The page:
What is SCAD?

Finding hope in Knowledge

Spontaneous Coronary Artery Dissection (SCAD) is an under-diagnosed cause of acute coronary syndrome (ACS), heart attack and sudden cardiac arrest. The inner lining of the coronary artery splits and allows blood to seep into the adjacent layer, forming a blockage (hematoma) or continuing to tear, creating a flap of tissue that blocks blood flow in the artery. It strikes without warning, traumatizing survivors. The cause of SCAD is currently unknown. Most doctors are unsure how to treat it.

Symptoms

Because spontaneous coronary artery dissection reduces or stops blood supply to the heart muscle, symptoms of SCAD include angina (chest pain) without having a heart attack or angina with heart attack.

Chest

Discomfort or pain described as pressure, tightness, squeezing, or elephant on the chest.

Upper Body

Radiating discomfort or pain into the arms, upper back, neck, or jaw.

Lungs

Shortness of breath ranging from trouble taking breaths to a smothering sensation.

Fatigue

Extreme exhaustion, unrelated to activity or sleep quality.

Sweating

Unexplained cold, clammy perspiration.

Nausea

Ranging from indigestion to vomiting

how-it-happens

How it Happens

Most SCAD patients experience heart attacks due to blocked arteries, but dissections may occur and not cause a heart attack. Depending on the percentage of blockage by a flap or blood clot, the heart muscle may not be damaged. Instead, the patient experiences what is called acute coronary syndrome (ACS).

If the artery is severely blocked, the heart muscle becomes starved for blood and the muscle tissue begins to die. In this case, the patient is having a heart attack, which can be diagnosed by testing for elevated troponin enzyme levels in the blood and by confirming changes in electrocardiogram (ECG or EKG) readings.

Current research reports that more than 50% of SCADs are “ST Elevation myocardial infarctions,” the type of heart attack resulting in muscle damage. Nearly 25% of SCAD patients have multi-vessel dissections when diagnosed. However, OCT and IVUS are not available in all hospitals.)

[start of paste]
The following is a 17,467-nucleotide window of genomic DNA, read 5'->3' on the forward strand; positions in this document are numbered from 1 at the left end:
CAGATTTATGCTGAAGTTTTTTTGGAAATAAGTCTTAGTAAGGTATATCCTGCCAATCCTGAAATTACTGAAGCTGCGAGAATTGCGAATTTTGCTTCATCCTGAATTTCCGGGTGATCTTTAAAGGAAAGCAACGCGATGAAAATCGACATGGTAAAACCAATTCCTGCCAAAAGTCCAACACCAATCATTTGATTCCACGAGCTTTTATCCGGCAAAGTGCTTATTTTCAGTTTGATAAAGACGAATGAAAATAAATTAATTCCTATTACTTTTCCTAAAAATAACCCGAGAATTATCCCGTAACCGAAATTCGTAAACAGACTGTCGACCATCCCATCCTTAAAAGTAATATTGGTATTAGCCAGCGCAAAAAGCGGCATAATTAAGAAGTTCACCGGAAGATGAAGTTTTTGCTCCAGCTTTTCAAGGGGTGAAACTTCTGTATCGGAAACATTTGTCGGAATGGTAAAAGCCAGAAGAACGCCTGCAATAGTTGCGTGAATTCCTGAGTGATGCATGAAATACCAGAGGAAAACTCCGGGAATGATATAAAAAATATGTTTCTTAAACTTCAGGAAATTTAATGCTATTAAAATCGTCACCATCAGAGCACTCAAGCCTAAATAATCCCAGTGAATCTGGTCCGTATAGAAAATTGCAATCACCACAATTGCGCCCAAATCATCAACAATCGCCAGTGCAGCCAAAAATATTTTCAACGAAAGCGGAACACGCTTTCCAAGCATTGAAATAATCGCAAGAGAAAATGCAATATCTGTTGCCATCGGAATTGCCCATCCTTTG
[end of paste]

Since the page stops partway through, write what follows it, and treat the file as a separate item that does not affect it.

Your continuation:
Unknown and Overlooked

One of the most overlooked symptoms of SCAD? Death. It remains unknown how many people die of SCAD each year. Those who suffer cardiac arrest may not be identified as SCAD if the family does not request an autopsy. SCAD Alliance places great emphasis on education and awareness of SCAD in the medical community for this very reason. It is quite possible SCAD is an unrecognized subset of the 600,000 heart attack deaths each year in the U.S.

With increased awareness of SCAD among emergency medical professionals and more readily available Automatic External Defibrillators (AEDs), sudden cardiac arrest from SCAD can be caught in time.

unknown-overlooked

Downloads

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Scientific Paper

Spontaneous Coronary Artery Dissection: Current Stat o fthe Science: A Scientific Statement From the American Heart Association

Free scientific article from the AHA Journal Circulation.

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PDF

The Vital Role of the ER in Improving Outcomes of SCAD

Which tests are appropriate in determining next steps for SCAD patients in the ER.

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PDF

SCAD Bookmark

Information about SCAD and SCAD Alliance in a handy, printable format.

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PDF

Answers Especially For You

Answers to common questions for SCAD survivors.

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TEXT BOOK

Read the SCAD Textbook

The entire SCAD textbook online.

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VIDEO

Ask the Experts

Video interview series on SCAD.